To a good number of us who aren’t as well versed in reading or playing to sheet music, they’re mostly very pretty dots on lines that are supposed to men, er, something. However, under the skilled eye of a trained musician, they have the power to turn those dots and lines into music to enthrall or move us.
And then, of course, there are the crazy, crazy types of sheet music. The kind that won’t even take any particular training or course to recognize as insane — just enough time spent on the internet, and a innate curiousity to learn things. We give you some of the most compelling pieces of sheet MusicNotes to turn viral online.
Faerie’s Aire and Death Waltz , by John Stump
This piece has been vetted by music experts all over and earned the infamous title of “an impossible and unplayable piece”. And who can blame them when the sheet music looks like this?
IF you ook closely, it’s even got a number of particularly offbeat direction, such as “insert peanuts” “slippage may occur”, and “balance your chair on to legs”. On the next few pages, we’re treated to such gems as “release the penguins” and “like a dirigible”. True enough, this piece is practically impossible to play — unles you’ve managed to sprout a few dozen more able hands and fingers and live in one of Salvador Dali’s paintings.
So what’s the story behnd this, uh, unorthodox bit of classical music? Well, John Stump composed this as a satirical parody. According to his nephew, Stump relished creating nonsense pieces such as this infused with a lot of thought and erudite wit.
Thanks to the internet, we can now actually listen to what this piece is like and appreciate it in all its 8-bit glory. (Yes, 8-bit. Listen, and you’ll understand why.)
Aaaah, yes. The water temple level has never been more cultured and exciting.
Atushi Oji-Sama and Ijigen Waltz
In that proud noble spirit of satire, another noteworthy bit of sheet music comes. Just check it out:
That’s a face. That’s an actual face right there giving you the uncle side-eye and staring right at you from the sheet music. Everyone go home. Your argument is invalid.
Atushi Ojisama and Ijigen Waltz (from “A Tribute to Yamasaki Atushi”) is the brainchild of music composer Yamasaki Atushi. According to him, this was arranged by accident (?!?!), and based of “an ancient Cromagnon skinning chant”.
Okay. Let that sink in.
This piece features impossible jumps and key changes, enough to make even the staunchest orchestra-hardened musician nervously laugh of scream internally. This also features moteworthy instructions such as “sleep for two bars”, and “use a semi-ful pitching wedge to back the green.” (we’re not sure what that exactly means, either). At the bottom of the page, you see a teeny-tiny note wrtten in italics, “this music really stinks!” You gotta hand it to Mr Atushi, he knows it’s important to remind musicians not to take everything so seriously.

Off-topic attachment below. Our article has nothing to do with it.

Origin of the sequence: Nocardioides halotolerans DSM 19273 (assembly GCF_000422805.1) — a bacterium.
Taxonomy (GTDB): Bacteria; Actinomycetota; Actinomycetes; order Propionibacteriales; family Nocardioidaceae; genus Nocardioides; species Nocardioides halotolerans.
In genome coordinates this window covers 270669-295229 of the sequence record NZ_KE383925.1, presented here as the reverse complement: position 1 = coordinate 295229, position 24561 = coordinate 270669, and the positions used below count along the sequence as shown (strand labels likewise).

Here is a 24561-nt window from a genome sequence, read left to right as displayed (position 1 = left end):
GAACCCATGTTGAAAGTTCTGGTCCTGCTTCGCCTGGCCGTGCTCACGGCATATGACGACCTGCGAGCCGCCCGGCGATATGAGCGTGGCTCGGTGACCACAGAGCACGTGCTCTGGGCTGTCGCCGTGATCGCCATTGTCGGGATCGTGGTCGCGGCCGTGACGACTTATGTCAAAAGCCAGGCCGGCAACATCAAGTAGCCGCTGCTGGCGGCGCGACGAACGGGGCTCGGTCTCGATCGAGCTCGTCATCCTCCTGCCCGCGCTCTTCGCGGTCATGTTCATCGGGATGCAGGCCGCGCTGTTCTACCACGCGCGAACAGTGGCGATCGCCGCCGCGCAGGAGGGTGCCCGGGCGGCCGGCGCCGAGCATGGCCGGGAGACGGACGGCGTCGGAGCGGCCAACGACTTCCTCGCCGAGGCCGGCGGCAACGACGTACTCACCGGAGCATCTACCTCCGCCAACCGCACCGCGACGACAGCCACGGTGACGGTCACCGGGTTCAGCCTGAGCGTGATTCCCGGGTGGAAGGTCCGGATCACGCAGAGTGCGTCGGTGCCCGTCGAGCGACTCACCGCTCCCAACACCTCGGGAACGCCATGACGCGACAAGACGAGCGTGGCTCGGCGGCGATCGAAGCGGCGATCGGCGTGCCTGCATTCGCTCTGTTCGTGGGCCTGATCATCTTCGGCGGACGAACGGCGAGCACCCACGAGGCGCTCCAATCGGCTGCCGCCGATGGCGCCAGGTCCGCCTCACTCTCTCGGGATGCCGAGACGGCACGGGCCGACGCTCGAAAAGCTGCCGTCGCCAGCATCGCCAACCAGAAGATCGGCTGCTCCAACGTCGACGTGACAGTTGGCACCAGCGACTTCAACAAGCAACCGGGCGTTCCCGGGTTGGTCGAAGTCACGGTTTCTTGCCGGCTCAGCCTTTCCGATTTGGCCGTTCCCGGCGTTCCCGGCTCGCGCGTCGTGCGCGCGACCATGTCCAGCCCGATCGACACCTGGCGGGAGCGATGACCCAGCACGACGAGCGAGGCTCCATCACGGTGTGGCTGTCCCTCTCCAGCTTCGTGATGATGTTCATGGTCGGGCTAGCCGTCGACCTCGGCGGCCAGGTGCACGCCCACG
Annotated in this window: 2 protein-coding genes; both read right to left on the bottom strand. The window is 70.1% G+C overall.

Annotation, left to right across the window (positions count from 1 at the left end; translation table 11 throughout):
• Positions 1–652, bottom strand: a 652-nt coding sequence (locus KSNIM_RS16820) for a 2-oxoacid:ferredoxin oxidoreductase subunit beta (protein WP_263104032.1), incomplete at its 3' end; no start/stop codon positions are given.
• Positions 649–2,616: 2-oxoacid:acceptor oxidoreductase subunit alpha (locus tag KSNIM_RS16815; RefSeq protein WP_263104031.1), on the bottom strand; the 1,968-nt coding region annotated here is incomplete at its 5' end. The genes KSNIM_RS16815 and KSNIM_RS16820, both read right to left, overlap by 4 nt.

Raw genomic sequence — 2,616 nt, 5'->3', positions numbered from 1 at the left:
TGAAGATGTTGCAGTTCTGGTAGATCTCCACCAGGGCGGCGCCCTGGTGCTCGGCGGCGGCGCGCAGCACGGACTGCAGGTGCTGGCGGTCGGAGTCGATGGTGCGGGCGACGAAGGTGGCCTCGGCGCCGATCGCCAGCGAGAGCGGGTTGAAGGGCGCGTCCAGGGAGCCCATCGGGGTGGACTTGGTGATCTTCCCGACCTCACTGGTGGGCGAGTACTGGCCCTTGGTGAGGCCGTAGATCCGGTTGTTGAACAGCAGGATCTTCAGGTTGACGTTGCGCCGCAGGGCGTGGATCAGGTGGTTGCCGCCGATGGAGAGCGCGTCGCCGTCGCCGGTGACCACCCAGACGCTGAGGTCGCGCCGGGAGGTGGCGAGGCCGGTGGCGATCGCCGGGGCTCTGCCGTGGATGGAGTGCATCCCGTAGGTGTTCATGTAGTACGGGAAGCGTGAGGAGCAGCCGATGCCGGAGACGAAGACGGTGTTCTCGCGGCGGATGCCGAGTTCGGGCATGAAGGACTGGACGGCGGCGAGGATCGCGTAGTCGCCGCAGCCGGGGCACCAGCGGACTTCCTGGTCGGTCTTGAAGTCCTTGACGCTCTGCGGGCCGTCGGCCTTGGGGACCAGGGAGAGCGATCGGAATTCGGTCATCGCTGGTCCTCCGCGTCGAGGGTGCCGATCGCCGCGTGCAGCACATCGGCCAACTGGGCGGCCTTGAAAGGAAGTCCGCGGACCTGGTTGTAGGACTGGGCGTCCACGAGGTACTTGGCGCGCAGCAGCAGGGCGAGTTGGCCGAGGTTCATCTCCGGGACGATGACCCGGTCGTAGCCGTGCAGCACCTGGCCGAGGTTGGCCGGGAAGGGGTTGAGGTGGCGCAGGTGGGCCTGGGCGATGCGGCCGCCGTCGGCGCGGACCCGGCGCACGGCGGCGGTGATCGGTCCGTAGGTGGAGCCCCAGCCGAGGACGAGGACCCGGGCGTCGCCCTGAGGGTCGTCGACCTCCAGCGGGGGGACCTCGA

Here’s what this piece sounds like — if you end up thinking this could be a Vaporwave remixer’s dream come true, you’d be forgiven that. At least you now know what that face sounds like.
Voice Piece for Soprano, by Yoko Ono
Simple, Direct. Sublime.
It’s Yoko Ono, that’s why. No questions asked.
Portret Van Hedwig, by Jurrian Andriessen
Hedwig must have been a very well-loved woman. It takes a special kind of feeling for someone to notate muic into your face — quite literally, too.
The Dutch composer Andierrssen grew up in a family of artists and musicians, and wanted to give his beloved partner a very, very special gift — Hence, the above sheet music. It took him from 1977 to 1983 to finish the portrait — a full six years as a token of his love for Hedwig. His uncle writes,””His music is as good as his graphic work, if not better, you can get lost in there, gorgeous..”
When played, the piece is nine minutes and twelve seconds long, and actually quite thoughtful too.
Tatlong Bibe (Three Ducklings)
While this may not be quite about the sheet music itself, let’s focus first on the song that got memed into local popularity. “Tatlong Bibe” (Three Ducklings) is a children’s nursery rhyme sang in classrooms and playgrounds in the Philippines. It got boosted into the local pop culture consciousness thanks to it getting lypsynched with feeling by a child actor on the action-drama TV Series “Ang Probinsyano” .
Fans of the show went nuts over the song, so much so people started creating their own dances and versions of the song. It hit viral memedom heights when someone arranged this children’s rhyme into a rather airy, spirited classical piece.
Good job, Jane Neland, for making it quite pleasant and refreshing.